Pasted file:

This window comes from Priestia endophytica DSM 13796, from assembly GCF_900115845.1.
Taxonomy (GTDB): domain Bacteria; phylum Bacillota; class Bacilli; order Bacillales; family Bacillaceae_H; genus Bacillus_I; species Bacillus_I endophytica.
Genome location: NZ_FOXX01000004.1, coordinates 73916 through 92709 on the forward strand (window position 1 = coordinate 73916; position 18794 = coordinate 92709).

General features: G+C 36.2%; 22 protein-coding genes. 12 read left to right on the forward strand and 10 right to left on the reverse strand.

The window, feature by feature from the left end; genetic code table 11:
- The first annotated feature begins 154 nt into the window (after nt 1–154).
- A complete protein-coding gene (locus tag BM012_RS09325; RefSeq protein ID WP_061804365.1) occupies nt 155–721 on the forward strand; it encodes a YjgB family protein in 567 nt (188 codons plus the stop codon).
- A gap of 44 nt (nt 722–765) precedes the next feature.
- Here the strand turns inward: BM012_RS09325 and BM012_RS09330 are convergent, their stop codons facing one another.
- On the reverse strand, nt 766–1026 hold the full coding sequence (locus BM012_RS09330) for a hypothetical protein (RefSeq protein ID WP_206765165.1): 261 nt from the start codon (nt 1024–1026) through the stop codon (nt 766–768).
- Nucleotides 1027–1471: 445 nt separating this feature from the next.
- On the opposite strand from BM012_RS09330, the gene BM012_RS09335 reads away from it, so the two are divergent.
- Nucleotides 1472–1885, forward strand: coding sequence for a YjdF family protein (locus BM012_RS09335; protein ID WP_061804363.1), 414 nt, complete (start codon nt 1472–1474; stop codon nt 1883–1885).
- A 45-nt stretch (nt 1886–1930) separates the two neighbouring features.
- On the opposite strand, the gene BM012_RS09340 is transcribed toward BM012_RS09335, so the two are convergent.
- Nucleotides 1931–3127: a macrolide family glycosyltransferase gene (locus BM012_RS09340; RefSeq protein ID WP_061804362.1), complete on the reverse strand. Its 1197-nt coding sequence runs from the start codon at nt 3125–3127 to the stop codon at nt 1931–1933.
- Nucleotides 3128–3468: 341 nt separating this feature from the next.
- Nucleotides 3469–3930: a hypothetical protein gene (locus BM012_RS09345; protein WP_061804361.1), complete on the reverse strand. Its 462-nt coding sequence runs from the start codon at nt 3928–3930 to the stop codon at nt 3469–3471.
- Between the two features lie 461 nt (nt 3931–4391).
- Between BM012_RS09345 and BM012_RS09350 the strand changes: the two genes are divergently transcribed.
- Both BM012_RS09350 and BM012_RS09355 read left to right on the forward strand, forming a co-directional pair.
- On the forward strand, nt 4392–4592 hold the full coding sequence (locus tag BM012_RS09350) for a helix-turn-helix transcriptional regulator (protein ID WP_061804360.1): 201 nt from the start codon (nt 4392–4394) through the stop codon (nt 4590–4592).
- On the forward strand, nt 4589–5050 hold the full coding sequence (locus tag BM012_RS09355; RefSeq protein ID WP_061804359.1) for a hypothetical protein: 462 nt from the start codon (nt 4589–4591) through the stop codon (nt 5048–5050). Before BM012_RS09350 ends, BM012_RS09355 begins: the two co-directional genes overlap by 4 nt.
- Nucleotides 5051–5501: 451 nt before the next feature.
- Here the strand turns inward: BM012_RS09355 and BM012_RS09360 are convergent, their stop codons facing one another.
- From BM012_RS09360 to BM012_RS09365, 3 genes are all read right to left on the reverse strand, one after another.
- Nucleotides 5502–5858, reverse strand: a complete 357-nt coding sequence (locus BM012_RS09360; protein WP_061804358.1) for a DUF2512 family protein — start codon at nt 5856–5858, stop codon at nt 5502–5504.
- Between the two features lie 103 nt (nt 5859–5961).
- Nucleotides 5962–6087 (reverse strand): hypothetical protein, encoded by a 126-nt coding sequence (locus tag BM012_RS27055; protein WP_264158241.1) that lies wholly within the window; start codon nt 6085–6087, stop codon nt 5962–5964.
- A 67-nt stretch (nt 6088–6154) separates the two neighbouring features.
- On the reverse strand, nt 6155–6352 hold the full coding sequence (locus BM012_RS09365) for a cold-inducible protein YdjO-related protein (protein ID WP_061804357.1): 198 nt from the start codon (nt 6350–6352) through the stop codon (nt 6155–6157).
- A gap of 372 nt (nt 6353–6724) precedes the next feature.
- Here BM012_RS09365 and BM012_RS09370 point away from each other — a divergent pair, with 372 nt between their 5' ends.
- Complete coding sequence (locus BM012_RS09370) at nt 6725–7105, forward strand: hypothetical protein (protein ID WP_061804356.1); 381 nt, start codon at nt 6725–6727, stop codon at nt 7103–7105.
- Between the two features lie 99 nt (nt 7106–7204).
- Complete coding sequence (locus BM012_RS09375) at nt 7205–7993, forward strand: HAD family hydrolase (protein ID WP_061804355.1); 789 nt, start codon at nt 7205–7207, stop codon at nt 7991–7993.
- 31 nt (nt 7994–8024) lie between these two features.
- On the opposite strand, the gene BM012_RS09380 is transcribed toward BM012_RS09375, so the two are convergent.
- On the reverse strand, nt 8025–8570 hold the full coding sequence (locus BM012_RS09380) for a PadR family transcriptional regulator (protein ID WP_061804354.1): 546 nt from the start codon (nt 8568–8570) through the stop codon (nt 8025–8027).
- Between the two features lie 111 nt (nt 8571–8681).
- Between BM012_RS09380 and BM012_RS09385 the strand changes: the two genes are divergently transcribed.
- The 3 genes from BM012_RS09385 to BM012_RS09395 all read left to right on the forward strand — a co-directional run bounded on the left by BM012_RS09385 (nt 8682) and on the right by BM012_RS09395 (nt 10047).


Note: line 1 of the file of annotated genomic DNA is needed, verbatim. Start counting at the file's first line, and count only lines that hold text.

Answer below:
This window comes from Priestia endophytica DSM 13796, from assembly GCF_900115845.1.